TMF: Trump-Monitoring Fatigue


Maybe the American Psychological Association (APA) can add a new syndrome to the behaviors that members of the APA observe and treat. I don’t know what else to call it other than Trump-Monitoring Fatigue. I’m not so far over the edge that I need to check in with a support group, but I recognize signs that point to a certain disfunction. I’ve stopped watching daily news broadcasts on TV. When I see the newspapers (Sun, Globe, NY Times) on the table in the morning after my wife has brought them inside from the enclosed porch, I turn away. I can’t wait for the Red Sox games on TV. Isn’t it great that baseball is 162 games (some people say that it’s 162 seasons for Boston fans—and I would direct your attention to Jack Neary on Facebook for proof.) Thankfully, they are fun to watch and winning more often than losing. The On Demand feature on our cable service is getting a workout, too.

I feel as if I’ve been on a sixth-month self-appointed watch team keeping track of the infractions and abuses of the Trump Administration because it seemed to be so risky not to pay attention. I know a lot of our readers feel the same way. I can tell by the waves of Facebook posts each day, the Shares of news and commentary that show no sign of slowing down. But, you know what? Paying too much attention is not a healthy way to go through the day. A friend of mine at the local university said he gets up each morning and cannot believe what is going on in Washington, D.C. Plenty of people just cannot process the reality of the royal Trump family running the White House and standing in officially for the nation.

I’ve been thinking that what we have is not so much a new presidential administration but rather the nightmare scenario that many of us feared: a reality TV show about a crass, super-wealthy family of business people who are dabbling in national politics. It makes sense doesn’t it? This is what the family leader knows. He played a stern, all-knowing business tycoon on TV for about ten years. He’s an actor, after all. And an actor with near 100 percent name recognition. As a ten-year-old my son had a 12-inch tall Donald Trump doll with a string in its back that said “You’re fired” when pulled. So, this is it. This is happening. Just enough people in just the right few states put Trump into the Electoral College driver’s seat and he won the race. His supporters are rightly satisfied saying, We won. True that. But the bunch of us who didn’t favor that outcome can’t be expected to go along and get along with a result that we view as perilous to millions of Americans, never mind the world. And so, we monitor what’s happening, figuring that the alarm bell is going to go off one of these days and we better be informed about the crisis.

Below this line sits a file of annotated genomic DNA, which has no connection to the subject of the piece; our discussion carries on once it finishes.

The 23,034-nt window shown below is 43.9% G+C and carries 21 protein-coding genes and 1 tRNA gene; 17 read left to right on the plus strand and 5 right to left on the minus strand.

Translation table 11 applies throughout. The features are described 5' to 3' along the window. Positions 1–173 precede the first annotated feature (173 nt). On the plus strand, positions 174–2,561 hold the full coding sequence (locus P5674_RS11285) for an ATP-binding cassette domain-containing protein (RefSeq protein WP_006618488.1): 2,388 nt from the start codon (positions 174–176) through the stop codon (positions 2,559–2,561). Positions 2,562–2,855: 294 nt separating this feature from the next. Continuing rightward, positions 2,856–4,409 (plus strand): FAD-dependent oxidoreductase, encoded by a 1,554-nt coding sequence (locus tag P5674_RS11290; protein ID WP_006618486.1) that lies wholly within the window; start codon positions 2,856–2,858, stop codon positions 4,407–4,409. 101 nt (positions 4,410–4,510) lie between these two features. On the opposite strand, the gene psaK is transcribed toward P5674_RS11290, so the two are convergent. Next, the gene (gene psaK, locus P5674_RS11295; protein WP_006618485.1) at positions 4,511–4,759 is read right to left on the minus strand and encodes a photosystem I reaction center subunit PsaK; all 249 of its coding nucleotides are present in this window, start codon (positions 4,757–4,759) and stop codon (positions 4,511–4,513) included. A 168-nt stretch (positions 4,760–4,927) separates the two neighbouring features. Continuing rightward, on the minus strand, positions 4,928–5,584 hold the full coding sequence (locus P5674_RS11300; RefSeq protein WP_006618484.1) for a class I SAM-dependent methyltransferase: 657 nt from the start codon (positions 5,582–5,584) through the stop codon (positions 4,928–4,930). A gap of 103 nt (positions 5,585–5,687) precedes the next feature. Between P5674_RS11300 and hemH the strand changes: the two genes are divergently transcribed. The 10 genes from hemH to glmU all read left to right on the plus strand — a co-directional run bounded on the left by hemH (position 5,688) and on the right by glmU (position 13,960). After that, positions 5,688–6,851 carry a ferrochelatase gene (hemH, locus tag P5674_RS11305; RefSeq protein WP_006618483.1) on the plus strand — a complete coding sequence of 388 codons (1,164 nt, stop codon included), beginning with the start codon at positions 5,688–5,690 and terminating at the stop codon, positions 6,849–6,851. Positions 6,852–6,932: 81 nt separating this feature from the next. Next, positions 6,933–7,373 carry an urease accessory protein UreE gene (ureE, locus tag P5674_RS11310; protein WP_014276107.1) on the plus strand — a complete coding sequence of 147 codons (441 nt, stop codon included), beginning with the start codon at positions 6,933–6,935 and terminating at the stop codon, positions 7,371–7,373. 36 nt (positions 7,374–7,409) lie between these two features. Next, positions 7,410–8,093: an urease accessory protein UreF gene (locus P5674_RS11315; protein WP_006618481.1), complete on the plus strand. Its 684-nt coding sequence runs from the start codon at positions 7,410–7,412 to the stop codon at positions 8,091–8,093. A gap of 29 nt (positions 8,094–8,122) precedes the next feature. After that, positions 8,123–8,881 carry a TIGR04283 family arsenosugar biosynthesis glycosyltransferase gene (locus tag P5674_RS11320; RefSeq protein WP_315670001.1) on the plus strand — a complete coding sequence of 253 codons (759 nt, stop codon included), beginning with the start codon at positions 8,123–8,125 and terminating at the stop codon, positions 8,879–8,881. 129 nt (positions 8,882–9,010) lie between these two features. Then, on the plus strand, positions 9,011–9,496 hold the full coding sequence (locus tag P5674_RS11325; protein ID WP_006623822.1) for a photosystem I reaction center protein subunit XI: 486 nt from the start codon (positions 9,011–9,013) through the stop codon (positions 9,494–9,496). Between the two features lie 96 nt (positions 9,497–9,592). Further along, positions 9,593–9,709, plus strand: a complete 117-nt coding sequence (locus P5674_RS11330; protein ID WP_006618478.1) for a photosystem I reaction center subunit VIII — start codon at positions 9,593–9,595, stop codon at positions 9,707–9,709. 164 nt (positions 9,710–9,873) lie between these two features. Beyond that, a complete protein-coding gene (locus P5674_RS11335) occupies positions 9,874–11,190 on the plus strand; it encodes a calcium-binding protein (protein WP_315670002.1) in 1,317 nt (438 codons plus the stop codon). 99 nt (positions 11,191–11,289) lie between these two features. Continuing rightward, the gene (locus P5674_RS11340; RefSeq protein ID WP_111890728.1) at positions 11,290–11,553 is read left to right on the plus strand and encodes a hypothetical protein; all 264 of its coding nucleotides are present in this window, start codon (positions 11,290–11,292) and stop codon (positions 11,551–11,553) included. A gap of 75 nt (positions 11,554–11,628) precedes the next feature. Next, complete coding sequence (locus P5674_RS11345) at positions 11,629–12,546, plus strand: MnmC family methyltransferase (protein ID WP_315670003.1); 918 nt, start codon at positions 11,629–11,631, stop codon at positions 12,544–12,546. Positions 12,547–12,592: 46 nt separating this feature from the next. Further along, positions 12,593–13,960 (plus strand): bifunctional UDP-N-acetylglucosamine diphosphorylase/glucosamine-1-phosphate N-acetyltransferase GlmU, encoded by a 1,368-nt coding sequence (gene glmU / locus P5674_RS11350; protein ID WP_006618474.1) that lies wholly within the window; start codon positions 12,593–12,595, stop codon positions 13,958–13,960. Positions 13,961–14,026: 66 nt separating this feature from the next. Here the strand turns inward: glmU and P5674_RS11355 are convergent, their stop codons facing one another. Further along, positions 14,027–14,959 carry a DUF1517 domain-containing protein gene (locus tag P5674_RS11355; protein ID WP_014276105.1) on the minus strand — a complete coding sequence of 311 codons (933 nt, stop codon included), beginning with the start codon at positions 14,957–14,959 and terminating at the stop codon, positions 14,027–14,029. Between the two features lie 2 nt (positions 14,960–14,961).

The problem is that Trump is a genius at making himself the center of attention. He doesn’t even mind being the target of derision if the focus is on DT. He has pretty much had his way with most of us since January. The camera has not blinked. The spotlight has not burned out. The microphones are never off. And that’s just the way he wants it. In this way he snuffs out any attention on others in the political drama. He did this in the Republican Party primary to full effect. He didn’t even have to pay for advertising. Jeb Bush spent a mountain of money. The Donald stayed home and called in to Fox and the Today Show and Morning Joe. What a deal. He was the king of free media. He’s doing the same thing now with his Tweets and jabs at the media and Democrats. With world leaders on stage he calls an audible like Peyton Manning at the line of scrimmage: Omaha, Omaha (or whatever Peyton yelled). The result is headlines. He devours headlines and Breaking News bulletins. He tapes a lot of the cable news coverage and plays it back for himself at night. He said this to TIME magazine reporters during a tour.

He wants you and me to watch him all the time. But he has worn me out. I’m stopping. No more Trump monitoring for the rest of the year. I’m off it. I’m not going to be sucked in to his mind games. In fact, the worst thing he can imagine is for people to look away. Shut him down. Turn him off. Lots of people who are smarter than me have already figured this out and have tuned him out. I’ve been politically engaged since I saw President Kennedy give his inaugural address in 1961. I enjoy the workings of politics and government. I know it is not everyone’s strong interest. However, I assume the majority of our blog readers come to this space on the web because of their special interest in politics. That’s what we advertise.

So, maybe our readers constitute a kind of support group after all, which is why I’m sharing these thoughts and recommending that you, too, avoid the sand trap of the Trump-All-The-Time golf course. Go play your own games. Give yourself a break. Let US Sen Elizabeth Warren and California Gov Jerry Brown focus like a laser beam on Donald Trump. They’re getting paid for it. We elected them to pay attention all the time. Your time is better spent organizing locally to affect the politics in your town or city. Your time is better spent preparing for the next national election in 2018 by encouraging outstanding candidates or incumbents to run against Trumpism. Your time is better spent refining your argument about why there must be thoughtful change in our politics and a shift in the balance of partisan power at state and federal levels. We’ve watched Trump long enough now. He’s not going to change. Spend your time more wisely. I think I’ve learned that lesson after six months.